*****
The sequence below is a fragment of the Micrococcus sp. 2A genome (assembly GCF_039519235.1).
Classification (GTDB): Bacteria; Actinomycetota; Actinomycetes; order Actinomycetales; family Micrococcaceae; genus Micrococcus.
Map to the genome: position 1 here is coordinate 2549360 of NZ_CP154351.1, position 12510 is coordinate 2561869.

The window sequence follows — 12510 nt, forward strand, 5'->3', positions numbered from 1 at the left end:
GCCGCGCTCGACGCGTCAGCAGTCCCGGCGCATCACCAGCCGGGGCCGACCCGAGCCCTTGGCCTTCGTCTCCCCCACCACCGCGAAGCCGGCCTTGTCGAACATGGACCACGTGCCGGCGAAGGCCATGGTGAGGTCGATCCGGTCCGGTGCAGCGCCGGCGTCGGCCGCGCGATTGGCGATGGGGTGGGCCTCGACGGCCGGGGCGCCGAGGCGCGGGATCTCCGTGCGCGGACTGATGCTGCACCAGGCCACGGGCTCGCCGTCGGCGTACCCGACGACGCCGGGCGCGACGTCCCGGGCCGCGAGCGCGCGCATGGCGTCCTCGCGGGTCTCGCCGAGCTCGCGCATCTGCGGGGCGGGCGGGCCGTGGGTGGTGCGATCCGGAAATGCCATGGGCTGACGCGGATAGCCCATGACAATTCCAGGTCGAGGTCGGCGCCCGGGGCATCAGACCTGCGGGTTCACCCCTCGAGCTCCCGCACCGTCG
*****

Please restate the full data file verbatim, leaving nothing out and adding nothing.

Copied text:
The sequence below is a fragment of the Micrococcus sp. 2A genome (assembly GCF_039519235.1).
Classification (GTDB): Bacteria; Actinomycetota; Actinomycetes; order Actinomycetales; family Micrococcaceae; genus Micrococcus.
Map to the genome: position 1 here is coordinate 2549360 of NZ_CP154351.1, position 12510 is coordinate 2561869.

The window sequence follows — 12510 nt, forward strand, 5'->3', positions numbered from 1 at the left end:
GCCGCGCTCGACGCGTCAGCAGTCCCGGCGCATCACCAGCCGGGGCCGACCCGAGCCCTTGGCCTTCGTCTCCCCCACCACCGCGAAGCCGGCCTTGTCGAACATGGACCACGTGCCGGCGAAGGCCATGGTGAGGTCGATCCGGTCCGGTGCAGCGCCGGCGTCGGCCGCGCGATTGGCGATGGGGTGGGCCTCGACGGCCGGGGCGCCGAGGCGCGGGATCTCCGTGCGCGGACTGATGCTGCACCAGGCCACGGGCTCGCCGTCGGCGTACCCGACGACGCCGGGCGCGACGTCCCGGGCCGCGAGCGCGCGCATGGCGTCCTCGCGGGTCTCGCCGAGCTCGCGCATCTGCGGGGCGGGCGGGCCGTGGGTGGTGCGATCCGGAAATGCCATGGGCTGACGCGGATAGCCCATGACAATTCCAGGTCGAGGTCGGCGCCCGGGGCATCAGACCTGCGGGTTCACCCCTCGAGCTCCCGCACCGTCG